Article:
The hyper mile

Unreachable fuel economy figures have been hitting the headlines recently, but a group of dedicated hypermilers met up last month to prove that it can be done in the annual MPG Marathon. John Kendall reports.


What’s the point of trying to improve on a car’s official EU combined fuel consumption figure, when we know that the laboratory conditions used to produce those figures are so different from the way most people drive their cars? Well to paraphrase the climber George Mallory, because you can.


And that is what participants in the annual MPG Marathon set out to do. There are basically two ways of winning – by making the greatest percentage improvement over the official EU combined fuel consumption figure, or by returning the best outright fuel consumption. While a number of petrol cars have recorded the best percentage improvement, to date, and the Marathon has been staged every year for the past 15 years, only a diesel car has ever returned the best overall mpg.


The event has classes for diesel, petrol, electric and hybrid models, according to their CO2 emissions. Light commercial vehicles also have a class to themselves and all categories attracted entries this year. Every vehicles is tracked using Tracker equipment to check speeds and timings.


The Route


Day one

Section one: Heythrop Park to Audleys Wood Hotel, Basingstoke via YHA Streatley-on-Thames

Section two: Audleys Wood Hotel to Beechfield House, Beanacre, near Chippenham

Section three: Beechfield House to Heythrop Park


Day two

Section one: Heythrop Park to Tortworth Court, Gloucestershire

Section two: Tortworth Court to Esseborne Manor, Hurstbourne Tarrant, via Pewsey police station

Section three: Essebourne Manor to BP Cannon Pool, Witney

Section four: BP Cannon Pool to Heythrop Park


Just like the last two years of the event, there was no set route for participants to follow this time. The event was based at the Heythrop Park Resort, near Enstone in Oxfordshire, with three sections to cover on day one, and four on day two. All participants had to do was reach the destination on each of the sections, with a waypoint included in two sections over both days, then maintain a set average speed. This was generally 30mph, but tight timing on day two meant that an average of 34mph was needed to cover one of the sections. Fuel consumption penalties apply to those who do not make the average speed.


We drove a Citroën C4 Cactus Feel BlueHDi 100 this year, with regular co-driver Paul Nieuwenhuis. Our C4 Cactus was not fitted with satellite navigation, and we relied on a portable system with traffic alerts, and conventional maps to find our way. Other entrants included a Peugeot 208 Active BlueHDi 75, another C4 Cactus powered by a three-cylinder petrol engine, a Jaguar XE with 161bhp Ingenium diesel unit, two Mazda2 1.5 diesels, a Ford Mondeo hybrid, Audi TT 2.0 TDI ultra, a Honda Civic 1.6 i-DTEC, no less than five BMW 320d EfficientDynamics saloons – two manual and three automatic – a Caterham Seven 160 and a 1995 Ford Mondeo 1.8i LX entered for comparison purposes with the latest Mondeo hybrid. Among the participants, there were no less than eleven previous winners, so there was a strong competitive element.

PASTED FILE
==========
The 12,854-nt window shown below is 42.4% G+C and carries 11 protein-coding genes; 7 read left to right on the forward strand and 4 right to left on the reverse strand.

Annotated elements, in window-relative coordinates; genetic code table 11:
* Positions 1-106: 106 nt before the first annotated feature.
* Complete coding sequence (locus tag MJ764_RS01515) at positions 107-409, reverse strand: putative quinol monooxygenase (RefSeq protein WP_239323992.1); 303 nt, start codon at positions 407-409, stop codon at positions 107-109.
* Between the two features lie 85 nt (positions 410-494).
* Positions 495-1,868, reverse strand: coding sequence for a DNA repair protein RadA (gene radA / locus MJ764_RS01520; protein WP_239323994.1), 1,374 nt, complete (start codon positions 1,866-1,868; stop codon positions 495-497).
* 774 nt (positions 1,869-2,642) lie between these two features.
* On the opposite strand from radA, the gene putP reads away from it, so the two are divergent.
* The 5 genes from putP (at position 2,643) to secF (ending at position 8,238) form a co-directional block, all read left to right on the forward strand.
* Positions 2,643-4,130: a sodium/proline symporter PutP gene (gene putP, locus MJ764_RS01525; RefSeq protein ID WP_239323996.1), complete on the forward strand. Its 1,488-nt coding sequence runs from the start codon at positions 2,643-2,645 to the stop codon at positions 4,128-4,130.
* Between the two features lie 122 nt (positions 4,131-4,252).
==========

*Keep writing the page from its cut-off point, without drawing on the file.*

Although the weather was dry with light winds, ideal conditions for the Marathon, there were a number of hilly sections to keep us alert. Day one was the easier of the two and by the end of it, our trip computer was registering an average of around 108mpg, giving us cause for optimism with an official combined figure of 83.1mpg. Day two proved far tougher, with more hills, plus the added complication of a higher average speed on the second section. At the end of the second day, we were still reading around 107mpg, so although we were confident that we had done fairly well, we knew that others were very close. We’ve been here before, too, but had never broken through the magical 100mpg barrier. To later find out that we had beaten it, was in many ways a better prize than coming third in the best percentage improvement.


This year, former racing driver Mick Linford won for the fourth time with 104.5mpg in the Peugeot 208, his first time through the 100mpg barrier. We were beaten into third place by Diesel Car founding editor John Kerswill, who recorded 103.42mpg in a Mazda2 to our 103.28mpg in our Citroën C4 Cactus. Damn and blast. We will be back…


John Kendall


Car Total fuel used Total distance covered EU Combined Economy MPG Achieved % improvement
Peugeot 208 BlueHDi 75 3.69 gallons 385.25 miles 80.70mpg 104.50mpg 29.49%
Mazda2 1.5 Diesel 3.87 gallons 400.16 miles 83.10mpg 103.42mpg 24.45%
CitroÎn C4 Cactus BlueHDi 100 3.79 gallons 391.46 miles 83.10mpg 103.28mpg 24.29%


Car Total fuel used Total distance covered EU Combined Economy MPG Achieved % improvement
Honda CR-V 1.6 i-DTEC 4.52 gallons 380.87 miles 64.20mpg 84.34mpg 31.37%
Peugeot 208 BlueHDi 75 3.69 gallons 385.25 miles 80.70mpg 104.50mpg 29.49%
CitroÎn C4 Cactus BlueHDi 100 3.87 gallons 400.16 miles 83.10mpg 103.42mpg 24.45%

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